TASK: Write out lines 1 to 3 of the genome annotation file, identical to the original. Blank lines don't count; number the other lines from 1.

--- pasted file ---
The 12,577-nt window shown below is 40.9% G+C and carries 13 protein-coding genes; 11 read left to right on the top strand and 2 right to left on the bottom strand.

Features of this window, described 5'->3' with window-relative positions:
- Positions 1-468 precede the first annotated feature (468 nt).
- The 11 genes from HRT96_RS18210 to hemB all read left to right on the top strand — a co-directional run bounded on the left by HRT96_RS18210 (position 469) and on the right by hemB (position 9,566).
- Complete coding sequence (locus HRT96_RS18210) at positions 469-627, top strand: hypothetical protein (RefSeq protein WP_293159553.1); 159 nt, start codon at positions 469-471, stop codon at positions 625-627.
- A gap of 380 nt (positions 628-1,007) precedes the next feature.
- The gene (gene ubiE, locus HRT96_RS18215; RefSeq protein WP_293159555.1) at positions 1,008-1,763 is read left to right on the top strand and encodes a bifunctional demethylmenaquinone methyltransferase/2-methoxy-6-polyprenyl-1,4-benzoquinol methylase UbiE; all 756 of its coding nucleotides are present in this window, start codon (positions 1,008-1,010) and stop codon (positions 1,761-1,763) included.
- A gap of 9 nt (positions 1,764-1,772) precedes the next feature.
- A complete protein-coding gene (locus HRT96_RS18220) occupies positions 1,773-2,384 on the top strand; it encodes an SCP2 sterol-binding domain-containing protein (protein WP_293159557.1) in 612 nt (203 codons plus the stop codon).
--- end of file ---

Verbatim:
The 12,577-nt window shown below is 40.9% G+C and carries 13 protein-coding genes; 11 read left to right on the top strand and 2 right to left on the bottom strand.

Features of this window, described 5'->3' with window-relative positions:
- Positions 1-468 precede the first annotated feature (468 nt).